Big Tech (Google, Facebook, AirBnB, Uber and above all Amazon) erodes our middle classes. In Europe, it needs no explaining that doing so they undermine the foundations of our democratic society (the thirties of the previous century and all that followed are an indelible part of our collective memory).

Their irresistible proposition lets consumers use great software for free (Google, Facebook); or use excellent services for a small fee (Uber, AirBnB); or even buy products for less than its cost price (Amazon). But it is no charity: while giving with one hand, they take with the other our valuable data; use our infrastructure (roads, airfields, education) without contributing through taxes; and single-handedly create a new economic class of exploited workers with their gig economy.

Amazon probably is now too big be defeated in its own area. Jeff Bezos has set himself the goal of becoming the store on earth. And he won’t be satisfied with books, electronics and groceries. The American health market is huge in financial terms and is in a deplorable state. Amazon can do better. All government services that fall into disrepair because the government neglects them are new markets to Bezos cum suis. Take your pick.

Is Europe immune? We don’t think so. Our situation is markedly better, but the attraction of the Silicon Valley lures is huge.

So what to do? For now, we can find space to manoeuvre in all areas of human activity that fall outside the narrow world view of these super capitalists. And that is quite a lot. Just consult Kate Raworth (The Doughnut Economy). Society consists of families, unions, clubs, public offices, schools, public transport, sports, art, culture – and yes, businesses. This society of people is embedded in an incredibly productive biosphere, a biochemical supernetwork that eats the sun and carries and nourishes us. Raworth categorises society in four sectors:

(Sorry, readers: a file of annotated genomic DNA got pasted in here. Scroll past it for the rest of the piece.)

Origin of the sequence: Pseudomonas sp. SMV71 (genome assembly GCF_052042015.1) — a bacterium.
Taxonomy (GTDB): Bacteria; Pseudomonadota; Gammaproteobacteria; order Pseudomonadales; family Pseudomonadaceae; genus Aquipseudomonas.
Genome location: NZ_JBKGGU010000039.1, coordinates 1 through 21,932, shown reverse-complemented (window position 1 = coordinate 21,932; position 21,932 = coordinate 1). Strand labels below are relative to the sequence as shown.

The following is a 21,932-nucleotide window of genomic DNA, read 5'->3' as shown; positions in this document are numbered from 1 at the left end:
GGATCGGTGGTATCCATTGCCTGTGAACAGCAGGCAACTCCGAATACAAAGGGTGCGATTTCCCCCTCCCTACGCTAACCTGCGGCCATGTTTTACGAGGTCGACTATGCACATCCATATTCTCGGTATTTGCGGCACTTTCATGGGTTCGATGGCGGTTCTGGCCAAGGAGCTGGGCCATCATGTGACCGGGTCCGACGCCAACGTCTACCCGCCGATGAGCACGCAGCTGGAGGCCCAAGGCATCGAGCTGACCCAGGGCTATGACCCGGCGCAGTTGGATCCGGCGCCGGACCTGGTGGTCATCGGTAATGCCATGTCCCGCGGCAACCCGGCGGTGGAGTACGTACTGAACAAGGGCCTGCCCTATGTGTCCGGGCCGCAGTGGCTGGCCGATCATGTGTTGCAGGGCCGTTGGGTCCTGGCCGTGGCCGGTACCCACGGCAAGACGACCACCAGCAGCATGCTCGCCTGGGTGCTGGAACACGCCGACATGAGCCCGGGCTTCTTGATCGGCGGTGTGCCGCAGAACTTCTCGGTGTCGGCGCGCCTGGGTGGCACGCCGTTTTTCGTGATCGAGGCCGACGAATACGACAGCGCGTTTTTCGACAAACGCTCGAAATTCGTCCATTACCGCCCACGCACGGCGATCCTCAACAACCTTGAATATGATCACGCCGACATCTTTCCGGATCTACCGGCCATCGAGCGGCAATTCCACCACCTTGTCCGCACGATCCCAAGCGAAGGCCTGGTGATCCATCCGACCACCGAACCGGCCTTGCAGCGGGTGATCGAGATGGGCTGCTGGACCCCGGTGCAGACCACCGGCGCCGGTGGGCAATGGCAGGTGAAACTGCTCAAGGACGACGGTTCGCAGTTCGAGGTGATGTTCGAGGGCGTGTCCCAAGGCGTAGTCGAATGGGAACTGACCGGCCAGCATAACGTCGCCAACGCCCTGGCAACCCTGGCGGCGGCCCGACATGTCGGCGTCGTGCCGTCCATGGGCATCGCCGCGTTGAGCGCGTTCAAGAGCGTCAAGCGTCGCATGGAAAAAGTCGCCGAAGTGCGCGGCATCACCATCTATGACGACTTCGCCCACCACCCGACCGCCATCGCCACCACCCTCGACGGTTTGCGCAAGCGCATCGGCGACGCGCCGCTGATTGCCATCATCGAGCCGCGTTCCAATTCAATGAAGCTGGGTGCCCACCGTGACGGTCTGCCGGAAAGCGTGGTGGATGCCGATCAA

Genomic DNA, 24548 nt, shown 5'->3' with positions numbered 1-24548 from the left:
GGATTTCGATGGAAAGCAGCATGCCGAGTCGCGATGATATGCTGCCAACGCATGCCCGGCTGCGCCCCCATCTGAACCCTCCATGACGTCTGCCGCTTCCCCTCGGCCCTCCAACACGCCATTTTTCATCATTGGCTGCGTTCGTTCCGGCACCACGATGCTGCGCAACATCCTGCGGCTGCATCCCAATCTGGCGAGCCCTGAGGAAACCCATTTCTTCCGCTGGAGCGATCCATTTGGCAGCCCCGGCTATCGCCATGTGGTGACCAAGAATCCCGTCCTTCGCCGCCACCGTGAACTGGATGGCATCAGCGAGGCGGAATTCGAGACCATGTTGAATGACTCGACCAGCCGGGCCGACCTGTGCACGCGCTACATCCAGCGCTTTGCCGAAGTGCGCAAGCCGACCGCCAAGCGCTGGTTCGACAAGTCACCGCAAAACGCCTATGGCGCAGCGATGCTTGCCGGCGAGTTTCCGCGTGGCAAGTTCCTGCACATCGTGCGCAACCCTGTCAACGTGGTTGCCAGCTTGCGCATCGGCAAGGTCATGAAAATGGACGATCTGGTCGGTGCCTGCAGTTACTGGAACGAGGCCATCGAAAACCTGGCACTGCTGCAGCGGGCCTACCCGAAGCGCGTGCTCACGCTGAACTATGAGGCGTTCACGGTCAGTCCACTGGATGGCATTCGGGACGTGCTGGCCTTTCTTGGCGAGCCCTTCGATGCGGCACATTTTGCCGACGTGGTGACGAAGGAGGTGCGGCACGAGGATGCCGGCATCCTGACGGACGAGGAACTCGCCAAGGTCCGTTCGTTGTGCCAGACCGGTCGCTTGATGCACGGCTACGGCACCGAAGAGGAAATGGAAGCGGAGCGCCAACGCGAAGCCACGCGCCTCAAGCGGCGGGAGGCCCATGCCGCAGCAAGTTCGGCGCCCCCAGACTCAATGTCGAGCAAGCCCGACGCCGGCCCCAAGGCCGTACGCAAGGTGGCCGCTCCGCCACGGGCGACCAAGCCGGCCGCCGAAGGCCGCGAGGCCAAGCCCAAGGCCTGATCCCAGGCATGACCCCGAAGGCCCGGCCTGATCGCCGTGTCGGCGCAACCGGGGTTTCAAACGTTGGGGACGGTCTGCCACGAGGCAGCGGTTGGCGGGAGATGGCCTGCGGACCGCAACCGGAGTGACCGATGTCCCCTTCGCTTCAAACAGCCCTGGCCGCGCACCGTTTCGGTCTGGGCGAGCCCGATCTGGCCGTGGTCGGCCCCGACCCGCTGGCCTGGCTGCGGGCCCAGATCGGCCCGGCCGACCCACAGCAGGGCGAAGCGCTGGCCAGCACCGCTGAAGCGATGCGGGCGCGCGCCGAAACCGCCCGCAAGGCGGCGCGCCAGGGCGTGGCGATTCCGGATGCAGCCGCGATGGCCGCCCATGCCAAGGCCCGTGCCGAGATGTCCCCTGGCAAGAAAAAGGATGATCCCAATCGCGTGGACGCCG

• the households
  • the commons
  • the state
  • the market.

People perform and produce in households and the commons in all sorts of ways that are not visible through the glasses of homo economicus. People co-operate everywhere. They communicate, co-ordinate their actions and achieve more then anyone could on his own. More and more we support and improve that co-operation with an IT-infrastructure. Now, this infrastructure can be constructed in more than one way. Since the nineties the client-server model dominates on the internet. Think a web with fat spiders, drawing everything towards them and devour it. No subtle image, but very appropriate.

There is another way. With Perspectives we show how. A lot of concepts have to be thrown out of the window or should be redefined. “Information”, for example, and “program” or “app”. It’s not about those things: it’s about people and their actions. Perspectives puts people right in the centre. Interestingly, this aligns beautifully with a very European school of thought about organisation, the Rhineland Model. We wrote a blogpost about it.

We can throw the idea that co-operation should be supported centrally out of the window. As a matter of fact, co-operation is at odds with centralisation. People interact with each other, not via Big Brother.

We can put society on a co-operative footing. Obviously that is a decision that needs to be taken collectively to make it come true! But if we don’t, Bezos cs will eventually claim the commons and households, too. Alexas in every household. Not a pretty future. Not even Orwell had nightmares like that.

Are we punching above our weight? Yes we are! But we do so on purpose. If you throw your weight behind it, too, surely we cannot lose. We, the people, can and must make the difference.